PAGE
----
Episode #4 of the “Lean Whiskey” Podcast: Nikka, Performance Reviews, KPIs, and an Interrupting Cat

Mark and Jamie

After the last episode that had the first guest host (Chris Burnham), I'm once again joined by Jamie Flinchbaugh for another “Lean Whiskey” podcast.

In Episode 4 of Lean Whiskey, Mark Graban and Jamie Flinchbaugh (and a cameo from his cat Rocco), longtime friends, lean thinkers, and whiskey enthusiasts, join forces to enjoy a casual conversation — mostly about lean and a little bit about whiskey. 


Here is the fourth episode if you want to stream it:

Subscribe, Rate, and Review!

Please check out the main LeanWhiskey.com page if you want to subscribe via Apple Podcasts, Google Play, Stitcher, Spotify, or RSS. Please rate and review the podcast too!

Cheers! If you have any feedback or ideas for the podcast, let us know!

Episode #4 Show Notes

We recap Mark's recent trip to Louisville, including our friends at Glenns Creek Distillery, before tipping our glasses with Japanese whiskey, both from Nikka. Jamie is tasting the Nikka Taketsuru Pure Malt, named after the father of Japanese whiskey, Masataka Taketsuru. Mark is tasting the Nikka Coffey Malt, named after the Coffey Still

While also covering topics like our “lean pet peeves” and binge-watching shows, we talked about benchmark data and its purpose for driving improvement. In our Lean in the News segment, we look at benchmarking data both from IndustryWeek's Best Plants competition, as well as national healthcare safety data. We explore that there are no standards for these metrics, and ask whether it really matters. 

In our Reader Mail segment, we explore Dr. Deming's Point 12: “abolishment of the annual or merit rating and of management by objective.” Is this lean? Can reviews be lean? What would make them fit better in a lean environment? 

Here are some links from the show: 

Please review us and subscribe!

What do you think? Please scroll down (or click) to post a comment. Or please share the post with your thoughts on LinkedIn – and follow me or connect with me there.

Did you like this post? Make sure you don't miss a post or podcast — Subscribe to get notified about posts via email daily or weekly.

Check out my latest book, The Mistakes That Make Us: Cultivating a Culture of Learning and Innovation:

Get New Posts Sent To You

Select list(s):
Previous articleEmbracing and Helping Surgeons Accept Change — Instead of Blaming & Labeling Them
Next articleLeadership as Defined and Depicted so Well by a Normandy War Memorial
Mark Graban
Mark Graban is an internationally-recognized consultant, author, and professional speaker, and podcaster with experience in healthcare, manufacturing, and startups. Mark's new book is The Mistakes That Make Us: Cultivating a Culture of Learning and Innovation. He is also the author of Measures of Success: React Less, Lead Better, Improve More, the Shingo Award-winning books Lean Hospitals and Healthcare Kaizen, and the anthology Practicing Lean. Mark is also a Senior Advisor to the technology company KaiNexus.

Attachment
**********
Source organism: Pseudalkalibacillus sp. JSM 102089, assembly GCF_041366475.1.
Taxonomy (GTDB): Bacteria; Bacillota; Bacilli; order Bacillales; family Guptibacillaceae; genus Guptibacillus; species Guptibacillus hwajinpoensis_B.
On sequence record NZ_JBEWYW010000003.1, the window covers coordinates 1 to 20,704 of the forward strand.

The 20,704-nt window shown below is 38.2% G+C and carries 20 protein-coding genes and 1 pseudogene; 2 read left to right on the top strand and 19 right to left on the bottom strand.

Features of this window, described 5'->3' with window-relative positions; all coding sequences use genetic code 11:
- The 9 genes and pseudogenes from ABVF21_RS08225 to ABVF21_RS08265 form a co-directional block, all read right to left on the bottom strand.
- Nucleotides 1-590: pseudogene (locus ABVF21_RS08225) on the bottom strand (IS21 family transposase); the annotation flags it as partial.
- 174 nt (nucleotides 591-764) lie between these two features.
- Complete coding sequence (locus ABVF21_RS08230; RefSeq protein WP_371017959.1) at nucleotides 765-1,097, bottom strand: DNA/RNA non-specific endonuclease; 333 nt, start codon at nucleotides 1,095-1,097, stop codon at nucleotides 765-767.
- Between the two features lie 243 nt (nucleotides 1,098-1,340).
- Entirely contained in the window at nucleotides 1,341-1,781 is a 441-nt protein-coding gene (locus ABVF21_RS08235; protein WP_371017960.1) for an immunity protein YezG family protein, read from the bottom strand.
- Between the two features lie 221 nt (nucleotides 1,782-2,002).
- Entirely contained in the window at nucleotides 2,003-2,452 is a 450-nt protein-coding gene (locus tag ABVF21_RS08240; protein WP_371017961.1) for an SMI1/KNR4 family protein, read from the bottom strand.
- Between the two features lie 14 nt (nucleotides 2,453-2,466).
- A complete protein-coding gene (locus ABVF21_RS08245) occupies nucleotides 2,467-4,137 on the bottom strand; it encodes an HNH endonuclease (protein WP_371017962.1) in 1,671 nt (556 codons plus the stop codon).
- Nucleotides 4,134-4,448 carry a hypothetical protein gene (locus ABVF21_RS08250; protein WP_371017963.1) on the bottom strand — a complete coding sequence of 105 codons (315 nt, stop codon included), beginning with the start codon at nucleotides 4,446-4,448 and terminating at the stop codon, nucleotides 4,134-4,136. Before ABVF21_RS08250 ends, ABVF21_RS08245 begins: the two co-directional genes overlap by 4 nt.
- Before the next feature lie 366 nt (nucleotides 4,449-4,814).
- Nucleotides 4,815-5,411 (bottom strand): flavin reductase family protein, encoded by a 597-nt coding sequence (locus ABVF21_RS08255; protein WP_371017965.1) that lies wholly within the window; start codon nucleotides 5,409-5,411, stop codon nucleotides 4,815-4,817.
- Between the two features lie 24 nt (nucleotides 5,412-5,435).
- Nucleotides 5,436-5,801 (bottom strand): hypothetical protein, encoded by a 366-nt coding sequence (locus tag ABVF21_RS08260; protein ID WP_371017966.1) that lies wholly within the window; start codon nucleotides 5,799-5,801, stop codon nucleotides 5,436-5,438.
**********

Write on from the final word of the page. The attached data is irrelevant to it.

1. Another great discussion gentlemen! Nikka makes some fantastic whisky, their Coffee Grain being the only bottle on my shelf at the moment. Interesting to think of the pot still as batch processing, even though some would likely argue that this method itself is value added in the eyes of the customer.

    Glad that you brought up productivity in healthcare as an example of a benchmark that has been misused due to not truly understanding the difference in processes between health systems and the number of opportunities present to improve or eliminate non value added activities vs. just reducing staff.

    In terms of medical errors, I agree that the work to better standardize the measurement of these is going to be extremely difficult and has the potential to be non value adding. Coding itself can have a huge impact on whether or not an incident is counted as an error or not. I think the time would be better spent by individual health systems buckling down themselves and prioritizing the reduction of errors. Without external pressure to do so though, via metrics, how many will actually make it a priority?

    Keep up the great work guys!

    • Hey Cory – Thanks!

      Batch processing doesn’t mean it’s not a value-adding step… of course the distilling is one of the value-added steps in the whiskey value stream. I highly value them turning beer into whiskey :-)

      And the aging time in the rickhouse is very much value-added, since it changes the product and generally makes it better. That’s not the “waste of inventory” unless the distillery can’t find a buyer when they’re done.


Please enter your comment!
Please enter your name here

This site uses Akismet to reduce spam. Learn how your comment data is processed.